There were approximately 40 acts at last year’s Newport Folk Festival. Amy Helm was my favorite among them, and given the quality of the lineup, that was quite an achievement. So I really looked forward to an opportunity to see her and her wonderful band again, and that chance finally came at the Narrows Center for the Arts in Fall River, MA last weekend.
First a word about the Narrows. I’ve had the opportunity to go to a number of shows there since I moved to RI a couple of years ago. It has quickly become one of my favorite venues anywhere. The space on the third floor of an old New England mill building holds 300 people, and features great sound, and a positive, family style vibe.
So one of my favorite performers in one of my favorite venues. That’s something to look forward to, and the experience lived up to the expectation on every level. Amy has a superb band, which features Byron Isaacs on guitar and bass, Justin Guip on drums and percussion, and Daniel Littleton on guitar. Like Amy, Isaacs and Guip are also members of the Levon Helm Band.
The first highlight of the evening came when the band took on the Ann Peebles classic “I Can’t Stand the Rain,” and more than did it justice. Bob Dylan’s “Meet Me in the Morning” stood out, as did a version of Dylan’s “Every Grain of Sand.”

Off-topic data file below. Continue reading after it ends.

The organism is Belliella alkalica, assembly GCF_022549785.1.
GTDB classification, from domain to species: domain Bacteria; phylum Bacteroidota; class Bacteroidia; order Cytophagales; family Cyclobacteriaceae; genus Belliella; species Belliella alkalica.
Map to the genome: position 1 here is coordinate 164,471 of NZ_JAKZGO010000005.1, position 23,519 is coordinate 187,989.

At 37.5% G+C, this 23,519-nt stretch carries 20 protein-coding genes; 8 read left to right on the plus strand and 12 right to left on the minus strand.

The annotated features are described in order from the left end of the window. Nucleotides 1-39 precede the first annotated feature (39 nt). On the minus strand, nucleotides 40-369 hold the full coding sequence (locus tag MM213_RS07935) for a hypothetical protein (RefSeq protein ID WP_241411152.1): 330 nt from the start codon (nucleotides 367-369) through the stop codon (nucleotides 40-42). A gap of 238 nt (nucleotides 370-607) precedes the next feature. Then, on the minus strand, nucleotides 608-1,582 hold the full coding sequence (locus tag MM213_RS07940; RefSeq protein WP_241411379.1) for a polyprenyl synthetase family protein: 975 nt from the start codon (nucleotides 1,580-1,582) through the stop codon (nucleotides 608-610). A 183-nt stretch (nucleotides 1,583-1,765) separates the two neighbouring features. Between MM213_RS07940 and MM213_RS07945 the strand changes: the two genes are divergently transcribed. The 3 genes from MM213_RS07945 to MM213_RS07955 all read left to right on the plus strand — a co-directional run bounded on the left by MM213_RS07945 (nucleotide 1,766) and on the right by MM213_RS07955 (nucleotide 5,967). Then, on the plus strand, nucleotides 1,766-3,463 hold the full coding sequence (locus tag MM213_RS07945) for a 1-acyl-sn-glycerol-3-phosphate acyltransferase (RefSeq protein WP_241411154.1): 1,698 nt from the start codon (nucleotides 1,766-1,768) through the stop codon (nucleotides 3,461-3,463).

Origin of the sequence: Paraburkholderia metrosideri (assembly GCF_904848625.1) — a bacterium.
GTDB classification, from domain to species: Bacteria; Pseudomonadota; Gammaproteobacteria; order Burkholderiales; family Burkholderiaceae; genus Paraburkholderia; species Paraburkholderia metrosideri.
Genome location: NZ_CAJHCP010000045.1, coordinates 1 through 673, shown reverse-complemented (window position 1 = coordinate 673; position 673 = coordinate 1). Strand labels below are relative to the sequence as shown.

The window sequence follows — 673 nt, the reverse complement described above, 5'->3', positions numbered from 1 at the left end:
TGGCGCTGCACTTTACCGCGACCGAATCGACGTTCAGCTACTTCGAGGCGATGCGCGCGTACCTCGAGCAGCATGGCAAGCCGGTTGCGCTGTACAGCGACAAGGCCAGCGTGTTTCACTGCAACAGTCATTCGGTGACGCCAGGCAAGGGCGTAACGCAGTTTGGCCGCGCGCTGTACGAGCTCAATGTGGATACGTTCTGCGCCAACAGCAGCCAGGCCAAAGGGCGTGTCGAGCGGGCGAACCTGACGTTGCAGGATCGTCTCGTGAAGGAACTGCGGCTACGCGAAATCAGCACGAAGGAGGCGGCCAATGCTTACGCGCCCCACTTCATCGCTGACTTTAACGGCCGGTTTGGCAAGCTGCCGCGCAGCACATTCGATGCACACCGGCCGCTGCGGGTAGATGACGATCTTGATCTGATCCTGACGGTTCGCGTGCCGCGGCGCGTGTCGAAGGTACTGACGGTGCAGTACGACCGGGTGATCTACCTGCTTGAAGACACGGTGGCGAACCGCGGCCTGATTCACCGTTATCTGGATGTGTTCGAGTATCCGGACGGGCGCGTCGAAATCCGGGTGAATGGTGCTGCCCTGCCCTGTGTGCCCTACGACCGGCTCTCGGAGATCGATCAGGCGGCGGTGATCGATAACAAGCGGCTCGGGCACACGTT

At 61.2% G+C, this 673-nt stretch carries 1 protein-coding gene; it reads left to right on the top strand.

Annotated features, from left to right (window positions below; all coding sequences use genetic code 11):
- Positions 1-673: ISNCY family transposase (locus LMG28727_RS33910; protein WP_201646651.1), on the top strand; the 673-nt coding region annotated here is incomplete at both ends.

The song I was most looking forward to hearing was one that had reduced me to tears at Newport last summer, and it had the same effect this time. The stunning “Roll Away” was written by Amy and Byron Isaacs, and in light of the death of Levon Helm last year it packs a powerful emotional punch. If anything, the poignant song is reminiscent of the work of Amy’s mother Libby Titus Fagen.
Isaacs took the lead vocal for a song “Calvary.” It’s a song that he wrote, although in introducing the song he pointed out that when Levon Helm sang one of your songs it was no longer yours. Levon’s version certainly was definitive, perhaps my favorite of all of his solo recordings, but Isaacs did just fine with it.
“This is a song that my grandfather taught to my father, and my father taught to me,” said Amy Helm by way of introduction for “Little Birds.” Later came a cover of what seemed like “Slippin’ and Slidin’,” but was in fact a variant of that song called “I’m Wise” as originally recorded by Ruth Durand in 1956. A wonderful version of “When the Circus Comes” by Los Lobos came near the end of the set.
The band came back from a well-deserved encore and reduced the room to a puddle of tears with a heartbreaking rendition of The Band’s “It Makes No Difference.” It was a fitting conclusion to the evening because while there is no doubt that Amy Helm and her band are on a mission to keep her father’s music alive, she is a compelling performer in her own right, with a bright future ahead of her.